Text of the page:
World Obesity Day: Let’s talk about obesity and our world

This blog was written by Ola El Saleh for World Obesity Day, 4th March 2024. 

If current trends persist, more than half of the global population will be living with overweight and obesity within the next 12 years, underscoring the urgent need for improved prevention, treatment, and support strategies. In addition, the number of people living with obesity globally is expected to reach 1.9 billion, with childhood obesity rates projected to double by 2035. These statistics highlight an urgent public health crisis far beyond the issue of excess weight.

Obesity is a complex disease that significantly influences health from childhood into adulthood. It acts as a precursor to other serious conditions, reshaping health trajectories across generations. This presents challenges for public health: not only is obesity becoming a concern at younger ages, but it also increases the risk of diseases like type 2 diabetes and cardiovascular diseases – conditions once mainly seen in adults – emerging in children. This trend signals a future where younger individuals may face a broader spectrum of noncommunicable diseases much earlier in life. The economic burden is equally significant, with obesity-related issues projected to cost the World Health Organisation (WHO) European Region €739 billion annually by 2035.

Socioeconomic disparities and obesity

The growing concern over health disparities has shed light on how the risk factors for chronic conditions, such as obesity, are deeply embedded in the socioeconomic conditions of our environments. Individuals in deprived communities face higher rates of obesity due to environments that severely limit their access to healthy food, green spaces, and unpolluted environments. This disparity is particularly alarming as some communities report stabilising or even declining obesity rates, while the most deprived sectors continue to experience relentless increases. This widening divide exacerbates the obesity crisis and draws attention to a significant gap in current policies and strategies, which too often overlook the broader determinants of health.

Bridging the gaps

The LongITools project explores the environmental and socioeconomic determinants of health,  and how, combined with biological factors, they affect people’s risk of developing non-communicable diseases, such as obesity. Our research takes an ‘exposome’ approach by studying the impact of many exposures simultaneously. This enables the assessment of multiple factors to which an individual is exposed throughout their life and can help in bridging the gaps in research and policy approaches. Current strategies may not fully address the complex interplay of factors contributing to obesity, such as air quality, urban planning, and socioeconomic stressors. By integrating the exposome into our understanding and interventions, we can forge more comprehensive and effective strategies to combat obesity, ensuring equitable health outcomes for all communities.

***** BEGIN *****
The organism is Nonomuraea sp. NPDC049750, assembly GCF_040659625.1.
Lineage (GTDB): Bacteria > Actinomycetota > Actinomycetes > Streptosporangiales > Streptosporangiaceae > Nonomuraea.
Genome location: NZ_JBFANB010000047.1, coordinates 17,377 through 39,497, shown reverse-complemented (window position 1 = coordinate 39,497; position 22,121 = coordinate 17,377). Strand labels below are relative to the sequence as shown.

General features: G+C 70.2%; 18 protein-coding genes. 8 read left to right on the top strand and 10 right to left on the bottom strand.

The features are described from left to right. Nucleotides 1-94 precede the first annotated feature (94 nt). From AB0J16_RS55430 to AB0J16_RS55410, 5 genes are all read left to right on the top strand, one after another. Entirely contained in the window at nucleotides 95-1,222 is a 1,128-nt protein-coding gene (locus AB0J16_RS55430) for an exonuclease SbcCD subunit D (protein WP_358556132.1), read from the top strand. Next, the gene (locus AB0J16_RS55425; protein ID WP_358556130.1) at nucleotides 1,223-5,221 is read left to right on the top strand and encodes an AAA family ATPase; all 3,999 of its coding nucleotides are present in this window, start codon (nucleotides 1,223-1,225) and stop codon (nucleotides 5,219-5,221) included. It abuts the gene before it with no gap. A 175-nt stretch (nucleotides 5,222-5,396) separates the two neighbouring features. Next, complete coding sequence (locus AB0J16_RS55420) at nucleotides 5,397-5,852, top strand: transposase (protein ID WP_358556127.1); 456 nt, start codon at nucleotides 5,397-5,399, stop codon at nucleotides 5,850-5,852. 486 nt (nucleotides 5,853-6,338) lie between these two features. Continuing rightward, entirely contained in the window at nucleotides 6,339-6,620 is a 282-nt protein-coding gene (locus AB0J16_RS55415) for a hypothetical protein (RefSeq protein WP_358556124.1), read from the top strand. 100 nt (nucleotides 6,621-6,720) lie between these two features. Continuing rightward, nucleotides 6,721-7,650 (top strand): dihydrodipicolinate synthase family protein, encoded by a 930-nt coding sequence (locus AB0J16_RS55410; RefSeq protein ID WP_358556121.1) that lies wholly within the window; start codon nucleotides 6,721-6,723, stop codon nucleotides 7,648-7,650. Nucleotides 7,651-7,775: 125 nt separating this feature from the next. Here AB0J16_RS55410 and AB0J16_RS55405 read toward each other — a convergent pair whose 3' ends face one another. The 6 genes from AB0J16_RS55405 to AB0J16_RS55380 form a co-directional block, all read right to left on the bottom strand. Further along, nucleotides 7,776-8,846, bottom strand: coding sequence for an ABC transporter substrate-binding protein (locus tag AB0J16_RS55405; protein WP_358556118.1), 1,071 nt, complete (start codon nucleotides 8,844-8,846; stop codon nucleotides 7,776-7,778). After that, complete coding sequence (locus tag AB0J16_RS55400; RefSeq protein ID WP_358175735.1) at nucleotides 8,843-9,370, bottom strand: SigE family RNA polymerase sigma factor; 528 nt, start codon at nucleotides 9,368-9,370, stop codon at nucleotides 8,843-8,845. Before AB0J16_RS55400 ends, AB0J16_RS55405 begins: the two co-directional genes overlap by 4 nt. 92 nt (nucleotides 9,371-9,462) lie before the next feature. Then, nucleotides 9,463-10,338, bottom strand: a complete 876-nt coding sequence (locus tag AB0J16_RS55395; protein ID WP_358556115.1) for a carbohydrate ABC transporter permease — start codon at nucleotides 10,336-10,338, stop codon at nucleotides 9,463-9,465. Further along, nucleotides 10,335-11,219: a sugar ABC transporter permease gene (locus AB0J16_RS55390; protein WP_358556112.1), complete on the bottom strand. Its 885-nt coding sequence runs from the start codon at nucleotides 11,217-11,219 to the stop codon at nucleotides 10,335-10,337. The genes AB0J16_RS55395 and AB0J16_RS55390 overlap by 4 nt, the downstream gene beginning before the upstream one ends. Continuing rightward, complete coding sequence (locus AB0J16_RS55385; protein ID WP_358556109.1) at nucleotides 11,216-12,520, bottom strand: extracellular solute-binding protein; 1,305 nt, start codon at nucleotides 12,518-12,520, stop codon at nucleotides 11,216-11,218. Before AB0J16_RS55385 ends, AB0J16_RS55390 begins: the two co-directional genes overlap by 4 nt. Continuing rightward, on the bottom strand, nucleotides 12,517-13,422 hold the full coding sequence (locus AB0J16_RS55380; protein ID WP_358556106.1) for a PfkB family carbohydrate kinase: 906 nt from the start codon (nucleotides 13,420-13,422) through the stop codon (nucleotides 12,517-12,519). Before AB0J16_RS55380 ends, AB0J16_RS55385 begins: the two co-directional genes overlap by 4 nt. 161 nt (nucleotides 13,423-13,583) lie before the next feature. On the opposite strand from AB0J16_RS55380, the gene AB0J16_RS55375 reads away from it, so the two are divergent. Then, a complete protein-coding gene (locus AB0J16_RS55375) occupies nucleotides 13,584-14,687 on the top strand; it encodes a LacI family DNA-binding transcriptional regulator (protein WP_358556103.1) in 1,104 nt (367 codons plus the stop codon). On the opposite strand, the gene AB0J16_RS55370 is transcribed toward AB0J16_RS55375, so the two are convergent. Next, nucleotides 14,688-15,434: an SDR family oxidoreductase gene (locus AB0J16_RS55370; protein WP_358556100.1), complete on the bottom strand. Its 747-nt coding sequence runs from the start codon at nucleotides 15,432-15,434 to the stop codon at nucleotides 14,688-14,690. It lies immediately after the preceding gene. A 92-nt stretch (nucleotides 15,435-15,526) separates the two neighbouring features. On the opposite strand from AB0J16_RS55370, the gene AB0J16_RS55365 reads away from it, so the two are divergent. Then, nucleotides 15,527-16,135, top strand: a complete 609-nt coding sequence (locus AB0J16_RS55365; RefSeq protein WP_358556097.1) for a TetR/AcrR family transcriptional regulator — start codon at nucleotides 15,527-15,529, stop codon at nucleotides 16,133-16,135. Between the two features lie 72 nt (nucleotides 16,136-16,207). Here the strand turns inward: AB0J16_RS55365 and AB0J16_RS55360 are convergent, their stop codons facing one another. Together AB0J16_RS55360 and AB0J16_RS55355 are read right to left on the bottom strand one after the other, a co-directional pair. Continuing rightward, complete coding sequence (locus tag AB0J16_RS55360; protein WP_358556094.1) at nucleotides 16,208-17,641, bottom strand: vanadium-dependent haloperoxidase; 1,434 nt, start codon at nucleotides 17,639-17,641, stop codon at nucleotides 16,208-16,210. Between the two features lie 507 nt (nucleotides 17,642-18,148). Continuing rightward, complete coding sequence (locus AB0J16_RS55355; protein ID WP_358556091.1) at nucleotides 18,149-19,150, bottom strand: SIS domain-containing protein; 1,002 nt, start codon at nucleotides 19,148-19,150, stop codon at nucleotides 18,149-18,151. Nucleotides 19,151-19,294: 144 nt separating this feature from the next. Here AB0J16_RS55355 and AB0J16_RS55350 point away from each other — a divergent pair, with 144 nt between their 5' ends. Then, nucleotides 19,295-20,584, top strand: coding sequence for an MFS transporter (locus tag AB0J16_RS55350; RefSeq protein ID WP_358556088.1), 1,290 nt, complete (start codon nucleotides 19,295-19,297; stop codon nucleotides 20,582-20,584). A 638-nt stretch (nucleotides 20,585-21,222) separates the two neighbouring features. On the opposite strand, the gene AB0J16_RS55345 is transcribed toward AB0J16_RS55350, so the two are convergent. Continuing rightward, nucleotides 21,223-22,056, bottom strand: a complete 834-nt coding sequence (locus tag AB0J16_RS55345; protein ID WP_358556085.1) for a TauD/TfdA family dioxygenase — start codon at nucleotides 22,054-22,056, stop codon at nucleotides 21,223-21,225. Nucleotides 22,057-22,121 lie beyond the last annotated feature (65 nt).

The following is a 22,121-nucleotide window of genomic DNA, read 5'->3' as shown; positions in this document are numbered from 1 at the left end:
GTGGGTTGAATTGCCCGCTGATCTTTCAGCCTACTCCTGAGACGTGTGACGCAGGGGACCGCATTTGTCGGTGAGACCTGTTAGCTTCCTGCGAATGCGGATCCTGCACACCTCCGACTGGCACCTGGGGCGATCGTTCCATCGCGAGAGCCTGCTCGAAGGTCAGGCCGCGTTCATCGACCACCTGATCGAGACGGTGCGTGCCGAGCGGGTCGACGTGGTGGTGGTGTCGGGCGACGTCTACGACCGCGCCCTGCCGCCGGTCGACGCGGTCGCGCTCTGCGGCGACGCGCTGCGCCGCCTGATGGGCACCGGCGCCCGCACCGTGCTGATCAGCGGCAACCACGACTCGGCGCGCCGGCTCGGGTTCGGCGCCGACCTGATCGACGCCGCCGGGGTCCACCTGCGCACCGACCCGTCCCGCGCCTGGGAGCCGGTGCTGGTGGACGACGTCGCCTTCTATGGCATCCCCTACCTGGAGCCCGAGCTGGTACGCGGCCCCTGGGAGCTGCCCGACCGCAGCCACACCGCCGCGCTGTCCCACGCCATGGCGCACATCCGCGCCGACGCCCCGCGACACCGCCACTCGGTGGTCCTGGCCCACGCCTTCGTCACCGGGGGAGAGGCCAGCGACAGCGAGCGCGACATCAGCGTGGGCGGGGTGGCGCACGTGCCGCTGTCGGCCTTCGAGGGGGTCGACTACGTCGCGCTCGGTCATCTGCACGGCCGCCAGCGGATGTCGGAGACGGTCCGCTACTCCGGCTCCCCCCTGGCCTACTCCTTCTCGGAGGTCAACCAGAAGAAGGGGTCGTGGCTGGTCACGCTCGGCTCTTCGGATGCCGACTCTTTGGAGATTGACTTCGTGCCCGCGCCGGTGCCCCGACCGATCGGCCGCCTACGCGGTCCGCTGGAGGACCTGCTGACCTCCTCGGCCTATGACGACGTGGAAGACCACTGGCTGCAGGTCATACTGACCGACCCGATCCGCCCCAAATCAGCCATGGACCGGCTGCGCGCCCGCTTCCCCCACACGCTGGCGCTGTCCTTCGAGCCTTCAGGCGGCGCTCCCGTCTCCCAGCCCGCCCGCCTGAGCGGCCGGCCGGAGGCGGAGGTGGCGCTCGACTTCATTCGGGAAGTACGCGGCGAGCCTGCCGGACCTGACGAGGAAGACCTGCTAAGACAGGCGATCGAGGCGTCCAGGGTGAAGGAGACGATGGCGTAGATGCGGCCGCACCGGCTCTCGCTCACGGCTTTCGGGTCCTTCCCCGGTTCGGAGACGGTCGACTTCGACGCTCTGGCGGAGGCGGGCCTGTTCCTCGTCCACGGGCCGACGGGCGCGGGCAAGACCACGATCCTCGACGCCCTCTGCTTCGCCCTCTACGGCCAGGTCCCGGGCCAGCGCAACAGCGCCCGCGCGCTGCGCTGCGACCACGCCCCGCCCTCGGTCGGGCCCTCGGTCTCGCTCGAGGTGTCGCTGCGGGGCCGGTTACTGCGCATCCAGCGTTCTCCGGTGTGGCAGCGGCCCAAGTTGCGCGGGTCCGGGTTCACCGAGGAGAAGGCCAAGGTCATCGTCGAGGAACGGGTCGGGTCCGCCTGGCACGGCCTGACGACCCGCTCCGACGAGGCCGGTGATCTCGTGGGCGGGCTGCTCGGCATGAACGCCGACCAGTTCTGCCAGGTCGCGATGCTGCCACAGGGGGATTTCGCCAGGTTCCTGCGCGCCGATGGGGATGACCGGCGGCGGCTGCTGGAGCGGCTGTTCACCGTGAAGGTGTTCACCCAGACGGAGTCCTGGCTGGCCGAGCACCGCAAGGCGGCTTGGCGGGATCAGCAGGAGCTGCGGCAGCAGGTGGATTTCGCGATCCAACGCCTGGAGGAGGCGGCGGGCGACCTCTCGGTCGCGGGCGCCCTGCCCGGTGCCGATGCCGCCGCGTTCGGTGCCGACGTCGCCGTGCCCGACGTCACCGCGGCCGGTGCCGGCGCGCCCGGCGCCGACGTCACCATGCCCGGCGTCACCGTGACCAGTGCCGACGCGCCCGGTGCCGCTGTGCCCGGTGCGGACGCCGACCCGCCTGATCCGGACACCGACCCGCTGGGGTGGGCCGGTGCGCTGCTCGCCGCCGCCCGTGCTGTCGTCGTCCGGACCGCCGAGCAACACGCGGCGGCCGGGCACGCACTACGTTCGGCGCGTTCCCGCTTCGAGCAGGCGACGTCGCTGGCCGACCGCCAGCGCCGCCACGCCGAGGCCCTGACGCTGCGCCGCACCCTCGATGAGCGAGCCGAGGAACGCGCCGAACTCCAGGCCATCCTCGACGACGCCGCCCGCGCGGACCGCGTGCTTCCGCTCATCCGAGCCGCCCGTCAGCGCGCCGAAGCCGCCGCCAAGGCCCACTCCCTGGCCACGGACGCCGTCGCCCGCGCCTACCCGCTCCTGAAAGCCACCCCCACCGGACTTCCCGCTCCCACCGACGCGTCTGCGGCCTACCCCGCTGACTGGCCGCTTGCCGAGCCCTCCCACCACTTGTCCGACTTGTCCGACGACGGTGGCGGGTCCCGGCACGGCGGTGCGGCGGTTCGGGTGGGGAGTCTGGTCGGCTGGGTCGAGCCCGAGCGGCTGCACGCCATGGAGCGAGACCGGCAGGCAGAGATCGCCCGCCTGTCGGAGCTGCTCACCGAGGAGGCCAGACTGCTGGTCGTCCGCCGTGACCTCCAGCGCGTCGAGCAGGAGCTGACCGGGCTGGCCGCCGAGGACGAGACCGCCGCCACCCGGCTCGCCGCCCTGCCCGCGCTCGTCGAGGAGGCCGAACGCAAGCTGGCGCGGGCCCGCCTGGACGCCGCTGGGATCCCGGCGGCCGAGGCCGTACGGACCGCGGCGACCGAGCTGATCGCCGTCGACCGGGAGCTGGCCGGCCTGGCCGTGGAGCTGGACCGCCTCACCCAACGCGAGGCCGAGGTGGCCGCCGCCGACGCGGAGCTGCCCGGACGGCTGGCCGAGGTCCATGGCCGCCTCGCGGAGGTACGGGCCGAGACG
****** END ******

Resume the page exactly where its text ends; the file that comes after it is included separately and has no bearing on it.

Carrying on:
World Obesity Day

World Obesity Day casts a spotlight on the obesity epidemic, urging us to share knowledge, advocate together, and see obesity from a different perspective. On this day, it is imperative to ‘talk about obesity and our world’ to address the complex web of genetic, environmental, and socioeconomic factors driving the surge in obesity. Recognising that simplistic solutions fall short, there’s a vital need for comprehensive strategies to tackle the roots of the issue.

Addressing obesity effectively requires a concerted effort that goes beyond traditional healthcare settings, involving a broad array of stakeholders. This includes policymakers, researchers, industry leaders, community groups, and individuals – all coming together to foster environments where healthy choices are readily accessible to everyone. By embracing a multidisciplinary approach, we can tackle obesity across various sectors, including health, education, environment, planning and industry, ensuring our strategies are as multifaceted as the problem itself. Working together to create environments where healthy choices are accessible and affordable to all, we pave the way for a healthier future for generations to come.


1. World Health Organization Obesity in the WHO European Region Factsheet

2. WHO European Regional Obesity Report 2022

3. World Obesity Day website

4. World Obesity Atlas 2023